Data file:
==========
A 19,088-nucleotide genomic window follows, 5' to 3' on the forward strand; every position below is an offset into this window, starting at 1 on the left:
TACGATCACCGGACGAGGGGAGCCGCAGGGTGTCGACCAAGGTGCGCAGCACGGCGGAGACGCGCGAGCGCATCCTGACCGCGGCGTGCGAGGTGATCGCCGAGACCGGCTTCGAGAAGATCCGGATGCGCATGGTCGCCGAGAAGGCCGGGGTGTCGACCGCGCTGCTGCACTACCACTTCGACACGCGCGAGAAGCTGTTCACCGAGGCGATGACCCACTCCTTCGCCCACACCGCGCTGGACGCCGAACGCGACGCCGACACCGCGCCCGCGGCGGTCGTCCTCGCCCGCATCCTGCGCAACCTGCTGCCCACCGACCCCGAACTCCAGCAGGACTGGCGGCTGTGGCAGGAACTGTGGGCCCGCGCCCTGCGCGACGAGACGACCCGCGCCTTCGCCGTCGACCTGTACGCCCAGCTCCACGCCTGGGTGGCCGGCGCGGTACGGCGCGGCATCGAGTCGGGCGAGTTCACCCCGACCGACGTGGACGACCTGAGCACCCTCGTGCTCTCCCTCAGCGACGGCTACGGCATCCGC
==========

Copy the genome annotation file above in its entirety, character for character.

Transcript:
A 19,088-nucleotide genomic window follows, 5' to 3' on the forward strand; every position below is an offset into this window, starting at 1 on the left:
TACGATCACCGGACGAGGGGAGCCGCAGGGTGTCGACCAAGGTGCGCAGCACGGCGGAGACGCGCGAGCGCATCCTGACCGCGGCGTGCGAGGTGATCGCCGAGACCGGCTTCGAGAAGATCCGGATGCGCATGGTCGCCGAGAAGGCCGGGGTGTCGACCGCGCTGCTGCACTACCACTTCGACACGCGCGAGAAGCTGTTCACCGAGGCGATGACCCACTCCTTCGCCCACACCGCGCTGGACGCCGAACGCGACGCCGACACCGCGCCCGCGGCGGTCGTCCTCGCCCGCATCCTGCGCAACCTGCTGCCCACCGACCCCGAACTCCAGCAGGACTGGCGGCTGTGGCAGGAACTGTGGGCCCGCGCCCTGCGCGACGAGACGACCCGCGCCTTCGCCGTCGACCTGTACGCCCAGCTCCACGCCTGGGTGGCCGGCGCGGTACGGCGCGGCATCGAGTCGGGCGAGTTCACCCCGACCGACGTGGACGACCTGAGCACCCTCGTGCTCTCCCTCAGCGACGGCTACGGCATCCGC